Feature Extraction for Low-Frequency Signal Classification
2008 (English)Doctoral thesis, comprehensive summary (Other scientific)
The development of the International Monitoring System (IMS) for the verification of the Comprehensive Nuclear-Test-Ban Treaty Organization (CTBTO) has led to a rapid revival of interest in infrasound. Furthermore, the installation of low-frequency sensors at seismic sites has increased in recent years, providing researchers with large and heterogeneous data-sets in near real-time. New techniques are needed to better process all of this data and to extract meaningful information quickly for various applications. In particular, there is a need to find distinct features in the infrasonic signals that allow one to distinguish low level nuclear tests from seismic events.
In this thesis three methods for feature extraction from infrasound and other types of low frequency signal data are discussed: (1) discrete wavelets transforms (DWTs); (2) time scale spectra (TSSs) using continuous wavelet transforms (CWTs); and (3) empirical mode decomposition (EMD). The dimensionality of the feature space can range from a few to thousands. For processing highdimensional data we use multi-modal data space to find low-dimensional structures. The advantage of this space is that multiple metrics of similarity are converted into one single Euclidean space.
The overall goal of our research is a system for automatic identification and classification of lowfrequency signals in real-time that is easy to implement in hardware. In this thesis we present our design and implementation of the discrete wavelet transform (DWT) on FPGAs for processing a continuous flow of data to obtain optimal extraction of feature information. FPGA simulation and implementation has been realized by using the polyphase structure, the filter reuse method and techniques such as pipelining and basic operations on the QUARTUS II platform. VHDL has been used to describe the functionality of the discrete wavelet transform and ModelSim has been used for the functional verification.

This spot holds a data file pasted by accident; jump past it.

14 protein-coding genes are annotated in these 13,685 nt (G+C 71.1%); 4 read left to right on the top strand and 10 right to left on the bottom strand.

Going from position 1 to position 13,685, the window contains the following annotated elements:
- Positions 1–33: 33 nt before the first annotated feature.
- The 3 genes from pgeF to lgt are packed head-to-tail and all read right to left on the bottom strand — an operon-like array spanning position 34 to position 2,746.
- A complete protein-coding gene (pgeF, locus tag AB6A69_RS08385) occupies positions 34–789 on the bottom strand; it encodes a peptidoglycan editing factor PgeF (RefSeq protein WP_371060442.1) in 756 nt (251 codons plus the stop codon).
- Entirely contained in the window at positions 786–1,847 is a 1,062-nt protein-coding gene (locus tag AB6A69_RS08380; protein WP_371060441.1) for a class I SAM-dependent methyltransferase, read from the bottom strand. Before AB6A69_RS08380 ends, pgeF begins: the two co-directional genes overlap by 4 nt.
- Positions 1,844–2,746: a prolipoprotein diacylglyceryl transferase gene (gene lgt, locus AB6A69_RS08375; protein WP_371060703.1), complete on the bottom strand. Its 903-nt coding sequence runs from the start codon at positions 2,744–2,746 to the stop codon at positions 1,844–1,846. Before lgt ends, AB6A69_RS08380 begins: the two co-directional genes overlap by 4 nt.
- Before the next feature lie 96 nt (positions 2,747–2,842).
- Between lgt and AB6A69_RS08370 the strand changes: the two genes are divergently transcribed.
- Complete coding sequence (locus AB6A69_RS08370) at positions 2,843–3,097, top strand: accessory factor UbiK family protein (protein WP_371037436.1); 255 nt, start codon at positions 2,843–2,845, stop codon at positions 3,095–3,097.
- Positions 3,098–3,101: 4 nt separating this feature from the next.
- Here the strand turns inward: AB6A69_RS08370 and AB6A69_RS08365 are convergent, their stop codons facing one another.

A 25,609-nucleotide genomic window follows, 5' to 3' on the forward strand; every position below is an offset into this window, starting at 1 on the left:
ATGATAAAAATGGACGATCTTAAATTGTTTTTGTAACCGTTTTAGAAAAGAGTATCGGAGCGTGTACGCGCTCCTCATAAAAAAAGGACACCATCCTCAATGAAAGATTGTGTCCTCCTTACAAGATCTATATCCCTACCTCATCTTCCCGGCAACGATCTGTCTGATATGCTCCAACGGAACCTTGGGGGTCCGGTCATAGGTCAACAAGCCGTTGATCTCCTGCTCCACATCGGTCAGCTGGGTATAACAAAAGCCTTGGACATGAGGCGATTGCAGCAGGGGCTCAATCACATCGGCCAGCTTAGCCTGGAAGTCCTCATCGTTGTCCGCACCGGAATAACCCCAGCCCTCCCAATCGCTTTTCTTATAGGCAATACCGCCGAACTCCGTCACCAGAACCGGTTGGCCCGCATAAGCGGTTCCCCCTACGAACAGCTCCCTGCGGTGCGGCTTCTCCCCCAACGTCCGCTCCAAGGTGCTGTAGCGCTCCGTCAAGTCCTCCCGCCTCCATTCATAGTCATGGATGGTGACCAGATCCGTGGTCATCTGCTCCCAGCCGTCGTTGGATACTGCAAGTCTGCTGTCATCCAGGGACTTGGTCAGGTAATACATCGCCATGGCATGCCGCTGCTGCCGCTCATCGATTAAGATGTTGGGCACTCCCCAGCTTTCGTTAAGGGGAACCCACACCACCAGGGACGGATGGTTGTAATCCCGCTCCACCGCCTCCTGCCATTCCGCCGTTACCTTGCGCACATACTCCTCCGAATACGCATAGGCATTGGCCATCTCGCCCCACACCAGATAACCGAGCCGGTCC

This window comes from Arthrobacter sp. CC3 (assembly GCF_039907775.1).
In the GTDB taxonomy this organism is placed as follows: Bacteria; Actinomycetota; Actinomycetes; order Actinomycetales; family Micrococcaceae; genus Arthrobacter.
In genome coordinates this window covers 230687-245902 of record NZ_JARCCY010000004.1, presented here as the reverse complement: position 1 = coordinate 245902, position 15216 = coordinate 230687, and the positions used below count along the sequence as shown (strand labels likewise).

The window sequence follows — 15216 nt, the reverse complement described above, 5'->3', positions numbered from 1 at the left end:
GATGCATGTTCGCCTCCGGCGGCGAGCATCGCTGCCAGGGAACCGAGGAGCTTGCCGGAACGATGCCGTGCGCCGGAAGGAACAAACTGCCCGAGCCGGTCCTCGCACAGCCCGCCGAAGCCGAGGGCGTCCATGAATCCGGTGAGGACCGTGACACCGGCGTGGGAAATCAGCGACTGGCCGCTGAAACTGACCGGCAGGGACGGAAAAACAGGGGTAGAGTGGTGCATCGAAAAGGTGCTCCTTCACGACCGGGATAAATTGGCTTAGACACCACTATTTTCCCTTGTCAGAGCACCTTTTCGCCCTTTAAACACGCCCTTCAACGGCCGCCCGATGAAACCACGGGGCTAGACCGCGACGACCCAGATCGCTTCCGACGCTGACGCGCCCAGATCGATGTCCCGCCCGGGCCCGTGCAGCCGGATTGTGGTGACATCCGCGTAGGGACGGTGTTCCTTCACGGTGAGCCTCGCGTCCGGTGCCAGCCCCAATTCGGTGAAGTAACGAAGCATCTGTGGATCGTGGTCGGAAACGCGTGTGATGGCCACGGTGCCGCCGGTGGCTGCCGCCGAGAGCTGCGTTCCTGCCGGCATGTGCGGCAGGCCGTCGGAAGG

Advancements in electronics provide a vital new option for implementation of low-frequency smart sensors that can perform signal processing close to the sensors and transmit the data wirelessly. These smart sensors can improve the efficiency of an automatic classification system and reduce the cost of actual infrasound microphones. The design of a digital wireless data acquisition system using a QF4512 programmable signal converter from Quickfilter Technologies, a MSP430 microcontroller from Texas Instruments and a F2M03GLA Bluetooth module from Free2move for infrasonic records is also presented in this thesis. The digital wireless data acquisition system has passed extensive laboratory and field tests (e.g. with man-made explosions).
A study of using a miniature 3-axis fluxgate magnetometer to get fingerprints from ferrous objects is also presented in this thesis. In this experiment, distinguishing features of iron samples of four different shapes were determined using wavelet methods. Systematic differences were observed between the signatures of the four shaped iron samples.
Place, publisher, year, edition, pages
Stockholm: KTH , 2008. , viii, 61 p.
Trita-FYS, ISSN 0280-316X ; 2008:2
infrasound, seismic signals, feature extraction, wavelets, fingerprints, mining, multimodal data space
Atom and Molecular Physics and Optics
IdentifiersURN: urn:nbn:se:kth:diva-4661ISBN: 978-91-7178-856-6OAI: oai:DiVA.org:kth-4661DiVA: diva2:13300
2008-03-31, FA 31, AlbaNova Universitetscentrum, Roslagstullsbacken 21, Stockholm, 10:00
Bohm, Christian, Professor
QC 201007132008-03-062008-03-062010-07-13Bibliographically approved
List of papers